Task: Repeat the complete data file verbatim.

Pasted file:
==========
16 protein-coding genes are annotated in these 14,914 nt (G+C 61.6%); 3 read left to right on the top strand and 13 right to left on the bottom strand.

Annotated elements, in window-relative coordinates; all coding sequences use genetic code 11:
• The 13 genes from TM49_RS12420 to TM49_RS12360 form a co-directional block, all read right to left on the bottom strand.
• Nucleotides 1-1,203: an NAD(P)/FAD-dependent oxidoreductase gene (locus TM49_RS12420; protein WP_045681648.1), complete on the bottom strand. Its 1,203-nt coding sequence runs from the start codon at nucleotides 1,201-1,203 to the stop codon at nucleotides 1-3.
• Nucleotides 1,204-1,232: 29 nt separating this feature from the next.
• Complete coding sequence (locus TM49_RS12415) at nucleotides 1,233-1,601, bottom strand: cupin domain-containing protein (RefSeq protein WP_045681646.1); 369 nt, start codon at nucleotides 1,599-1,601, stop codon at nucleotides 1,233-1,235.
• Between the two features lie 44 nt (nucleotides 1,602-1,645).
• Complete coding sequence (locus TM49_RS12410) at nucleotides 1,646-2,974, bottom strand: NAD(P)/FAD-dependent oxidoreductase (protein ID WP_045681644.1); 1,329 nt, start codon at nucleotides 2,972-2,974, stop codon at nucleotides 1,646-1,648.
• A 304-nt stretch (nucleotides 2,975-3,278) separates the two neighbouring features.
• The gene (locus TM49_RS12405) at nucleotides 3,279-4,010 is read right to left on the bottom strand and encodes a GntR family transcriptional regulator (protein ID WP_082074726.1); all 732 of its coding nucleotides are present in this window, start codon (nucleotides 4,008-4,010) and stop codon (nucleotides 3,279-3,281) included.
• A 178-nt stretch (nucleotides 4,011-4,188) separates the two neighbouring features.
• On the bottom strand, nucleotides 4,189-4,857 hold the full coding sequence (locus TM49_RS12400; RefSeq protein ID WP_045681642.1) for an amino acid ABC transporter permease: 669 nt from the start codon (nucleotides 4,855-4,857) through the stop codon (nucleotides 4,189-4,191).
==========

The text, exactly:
16 protein-coding genes are annotated in these 14,914 nt (G+C 61.6%); 3 read left to right on the top strand and 13 right to left on the bottom strand.

Annotated elements, in window-relative coordinates; all coding sequences use genetic code 11:
• The 13 genes from TM49_RS12420 to TM49_RS12360 form a co-directional block, all read right to left on the bottom strand.
• Nucleotides 1-1,203: an NAD(P)/FAD-dependent oxidoreductase gene (locus TM49_RS12420; protein WP_045681648.1), complete on the bottom strand. Its 1,203-nt coding sequence runs from the start codon at nucleotides 1,201-1,203 to the stop codon at nucleotides 1-3.
• Nucleotides 1,204-1,232: 29 nt separating this feature from the next.
• Complete coding sequence (locus TM49_RS12415) at nucleotides 1,233-1,601, bottom strand: cupin domain-containing protein (RefSeq protein WP_045681646.1); 369 nt, start codon at nucleotides 1,599-1,601, stop codon at nucleotides 1,233-1,235.
• Between the two features lie 44 nt (nucleotides 1,602-1,645).
• Complete coding sequence (locus TM49_RS12410) at nucleotides 1,646-2,974, bottom strand: NAD(P)/FAD-dependent oxidoreductase (protein ID WP_045681644.1); 1,329 nt, start codon at nucleotides 2,972-2,974, stop codon at nucleotides 1,646-1,648.
• A 304-nt stretch (nucleotides 2,975-3,278) separates the two neighbouring features.
• The gene (locus TM49_RS12405) at nucleotides 3,279-4,010 is read right to left on the bottom strand and encodes a GntR family transcriptional regulator (protein ID WP_082074726.1); all 732 of its coding nucleotides are present in this window, start codon (nucleotides 4,008-4,010) and stop codon (nucleotides 3,279-3,281) included.
• A 178-nt stretch (nucleotides 4,011-4,188) separates the two neighbouring features.
• On the bottom strand, nucleotides 4,189-4,857 hold the full coding sequence (locus TM49_RS12400; RefSeq protein ID WP_045681642.1) for an amino acid ABC transporter permease: 669 nt from the start codon (nucleotides 4,855-4,857) through the stop codon (nucleotides 4,189-4,191).